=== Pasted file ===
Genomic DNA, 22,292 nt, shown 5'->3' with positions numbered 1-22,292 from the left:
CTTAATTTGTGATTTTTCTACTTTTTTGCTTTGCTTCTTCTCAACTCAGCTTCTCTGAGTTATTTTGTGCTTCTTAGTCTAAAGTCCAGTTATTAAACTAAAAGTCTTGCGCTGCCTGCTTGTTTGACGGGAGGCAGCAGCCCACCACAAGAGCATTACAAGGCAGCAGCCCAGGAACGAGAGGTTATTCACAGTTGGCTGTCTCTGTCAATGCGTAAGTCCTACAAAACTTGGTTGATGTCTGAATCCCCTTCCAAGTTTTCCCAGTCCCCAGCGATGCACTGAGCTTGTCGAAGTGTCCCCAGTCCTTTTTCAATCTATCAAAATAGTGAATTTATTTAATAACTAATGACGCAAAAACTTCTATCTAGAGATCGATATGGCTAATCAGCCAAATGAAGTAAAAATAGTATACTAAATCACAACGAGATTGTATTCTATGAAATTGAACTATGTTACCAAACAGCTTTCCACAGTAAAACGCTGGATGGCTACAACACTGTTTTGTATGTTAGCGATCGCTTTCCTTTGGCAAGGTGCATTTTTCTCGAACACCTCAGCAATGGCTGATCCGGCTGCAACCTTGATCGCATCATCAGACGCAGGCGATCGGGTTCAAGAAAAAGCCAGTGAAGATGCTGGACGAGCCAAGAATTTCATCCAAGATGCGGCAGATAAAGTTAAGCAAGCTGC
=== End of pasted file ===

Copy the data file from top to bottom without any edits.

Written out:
Genomic DNA, 22,292 nt, shown 5'->3' with positions numbered 1-22,292 from the left:
CTTAATTTGTGATTTTTCTACTTTTTTGCTTTGCTTCTTCTCAACTCAGCTTCTCTGAGTTATTTTGTGCTTCTTAGTCTAAAGTCCAGTTATTAAACTAAAAGTCTTGCGCTGCCTGCTTGTTTGACGGGAGGCAGCAGCCCACCACAAGAGCATTACAAGGCAGCAGCCCAGGAACGAGAGGTTATTCACAGTTGGCTGTCTCTGTCAATGCGTAAGTCCTACAAAACTTGGTTGATGTCTGAATCCCCTTCCAAGTTTTCCCAGTCCCCAGCGATGCACTGAGCTTGTCGAAGTGTCCCCAGTCCTTTTTCAATCTATCAAAATAGTGAATTTATTTAATAACTAATGACGCAAAAACTTCTATCTAGAGATCGATATGGCTAATCAGCCAAATGAAGTAAAAATAGTATACTAAATCACAACGAGATTGTATTCTATGAAATTGAACTATGTTACCAAACAGCTTTCCACAGTAAAACGCTGGATGGCTACAACACTGTTTTGTATGTTAGCGATCGCTTTCCTTTGGCAAGGTGCATTTTTCTCGAACACCTCAGCAATGGCTGATCCGGCTGCAACCTTGATCGCATCATCAGACGCAGGCGATCGGGTTCAAGAAAAAGCCAGTGAAGATGCTGGACGAGCCAAGAATTTCATCCAAGATGCGGCAGATAAAGTTAAGCAAGCTGC